Monday, October 08, 2007

Deaf Ears.

I mentioned in a recent post my nostalgic revisting of shortwave radio. After that I dug out my old receiver and have been taking the occasional listen, such as tonight. But tonight is not a good night to tune the bands. Propagation is terrible right now, so there is little to hear. We're at the low point of the sunspot cycle, and at such times shortwave radio propagation is at it's weakest, and tonight reflects that. Unlike local AM and FM broadcasts shortwave broadcasts, even from the most powerful transmitters aimed directly at you, are not guarenteed listening. You can turn on a familiar frequency at the right time and hear nothing. I wonder how many receivers have been returned over the years by newcomers who didn't realise this and thought their new radios were broken.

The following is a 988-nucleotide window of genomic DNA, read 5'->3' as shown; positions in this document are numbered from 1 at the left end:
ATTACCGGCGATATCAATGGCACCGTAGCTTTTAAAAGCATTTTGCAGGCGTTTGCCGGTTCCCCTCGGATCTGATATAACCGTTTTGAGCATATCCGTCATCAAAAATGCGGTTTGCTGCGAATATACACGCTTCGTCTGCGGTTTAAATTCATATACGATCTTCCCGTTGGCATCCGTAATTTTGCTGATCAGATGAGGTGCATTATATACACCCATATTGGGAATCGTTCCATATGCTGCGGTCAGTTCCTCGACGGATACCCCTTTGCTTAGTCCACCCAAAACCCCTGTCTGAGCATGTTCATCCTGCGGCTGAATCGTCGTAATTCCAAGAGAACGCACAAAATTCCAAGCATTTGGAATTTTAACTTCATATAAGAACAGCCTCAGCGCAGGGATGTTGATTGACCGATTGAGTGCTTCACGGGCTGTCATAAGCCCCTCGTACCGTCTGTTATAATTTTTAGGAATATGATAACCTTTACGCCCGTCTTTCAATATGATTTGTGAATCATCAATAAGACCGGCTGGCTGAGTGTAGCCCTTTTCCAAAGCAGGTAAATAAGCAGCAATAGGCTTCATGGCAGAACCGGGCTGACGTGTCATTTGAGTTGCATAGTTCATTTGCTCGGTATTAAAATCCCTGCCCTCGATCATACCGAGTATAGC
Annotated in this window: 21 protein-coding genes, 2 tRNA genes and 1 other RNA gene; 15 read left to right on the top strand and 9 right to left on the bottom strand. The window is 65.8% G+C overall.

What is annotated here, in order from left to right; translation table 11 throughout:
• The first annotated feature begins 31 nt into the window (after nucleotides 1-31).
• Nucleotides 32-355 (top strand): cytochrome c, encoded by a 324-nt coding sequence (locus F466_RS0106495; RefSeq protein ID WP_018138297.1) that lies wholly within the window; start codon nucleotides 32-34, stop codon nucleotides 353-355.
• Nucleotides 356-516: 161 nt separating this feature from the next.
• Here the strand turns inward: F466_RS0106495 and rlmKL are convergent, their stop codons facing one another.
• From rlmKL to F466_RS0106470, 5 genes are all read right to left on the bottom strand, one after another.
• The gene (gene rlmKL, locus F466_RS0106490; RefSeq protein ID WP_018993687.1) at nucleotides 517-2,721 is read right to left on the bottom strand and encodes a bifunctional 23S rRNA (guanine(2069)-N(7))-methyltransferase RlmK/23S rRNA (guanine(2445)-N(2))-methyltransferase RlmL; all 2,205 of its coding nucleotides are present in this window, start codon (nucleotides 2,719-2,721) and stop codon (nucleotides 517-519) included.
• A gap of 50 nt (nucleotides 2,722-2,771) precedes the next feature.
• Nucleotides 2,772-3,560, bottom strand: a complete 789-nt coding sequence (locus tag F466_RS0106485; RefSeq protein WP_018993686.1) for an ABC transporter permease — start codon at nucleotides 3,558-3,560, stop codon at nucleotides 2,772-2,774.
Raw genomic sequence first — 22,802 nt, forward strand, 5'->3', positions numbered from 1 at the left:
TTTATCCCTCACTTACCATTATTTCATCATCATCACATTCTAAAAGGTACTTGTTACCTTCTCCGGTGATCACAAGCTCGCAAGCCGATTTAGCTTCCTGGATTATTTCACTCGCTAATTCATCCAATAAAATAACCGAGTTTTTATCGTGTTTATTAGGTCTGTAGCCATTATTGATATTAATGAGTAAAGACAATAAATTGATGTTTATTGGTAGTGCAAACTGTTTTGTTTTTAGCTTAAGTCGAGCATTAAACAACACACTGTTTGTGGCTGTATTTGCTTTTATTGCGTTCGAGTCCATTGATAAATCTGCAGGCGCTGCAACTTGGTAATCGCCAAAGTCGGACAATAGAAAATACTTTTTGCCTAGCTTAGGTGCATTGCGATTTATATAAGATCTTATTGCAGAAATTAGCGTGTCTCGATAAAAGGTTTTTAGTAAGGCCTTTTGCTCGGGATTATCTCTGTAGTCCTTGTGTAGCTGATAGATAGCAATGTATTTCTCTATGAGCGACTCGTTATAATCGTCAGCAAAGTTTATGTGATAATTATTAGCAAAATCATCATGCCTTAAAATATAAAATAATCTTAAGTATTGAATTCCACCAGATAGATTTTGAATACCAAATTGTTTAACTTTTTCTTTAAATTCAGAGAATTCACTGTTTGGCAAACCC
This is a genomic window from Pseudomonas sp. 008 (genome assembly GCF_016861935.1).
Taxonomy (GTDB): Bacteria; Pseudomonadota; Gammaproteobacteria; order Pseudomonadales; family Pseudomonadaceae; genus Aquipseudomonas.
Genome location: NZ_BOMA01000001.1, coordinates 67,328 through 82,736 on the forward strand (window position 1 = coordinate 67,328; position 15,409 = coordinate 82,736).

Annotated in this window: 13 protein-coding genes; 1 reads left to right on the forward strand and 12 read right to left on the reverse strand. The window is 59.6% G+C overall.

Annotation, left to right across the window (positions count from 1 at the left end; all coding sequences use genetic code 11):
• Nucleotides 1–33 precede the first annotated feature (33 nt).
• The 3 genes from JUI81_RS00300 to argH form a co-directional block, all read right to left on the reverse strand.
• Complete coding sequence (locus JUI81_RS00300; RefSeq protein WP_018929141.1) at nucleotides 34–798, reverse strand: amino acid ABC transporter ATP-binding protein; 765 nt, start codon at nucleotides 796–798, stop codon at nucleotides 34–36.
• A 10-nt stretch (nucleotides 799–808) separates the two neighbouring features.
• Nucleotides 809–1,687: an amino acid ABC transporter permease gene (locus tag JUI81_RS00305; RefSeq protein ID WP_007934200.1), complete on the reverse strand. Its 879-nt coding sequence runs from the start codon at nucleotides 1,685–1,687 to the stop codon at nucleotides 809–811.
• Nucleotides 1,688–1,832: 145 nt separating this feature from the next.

I switched to the longwave band, and did hear what sounded like voices. But it soon became obvious this was a mixing product, a false signal created by two strong signals mixing in the receiver's circuitry. After all local talk show host John Gormley isn't heard on longwave, and it would be a miracle to hear a broadcast station from those parts of the world that do have longwave broadcasting on the ferrite antenna in a shortwave portable in the middle of North America. In North America longwave is limited to navigation beacons.

My radio is a circa 1991 example of the Sangean ATS803a. This receiver was one of the most popular units of the late '80s and early '90s due to its reasonable price to performance ratio. Not only was it sold under the Sangean name but also as the Radio Shack Realistic DX440 and several other lesser known names. I remember reading at one point the suggestion that the '803a, and its predecessor the '803 were based on Sony's ICF 2001. You can read one take on the '803a here.

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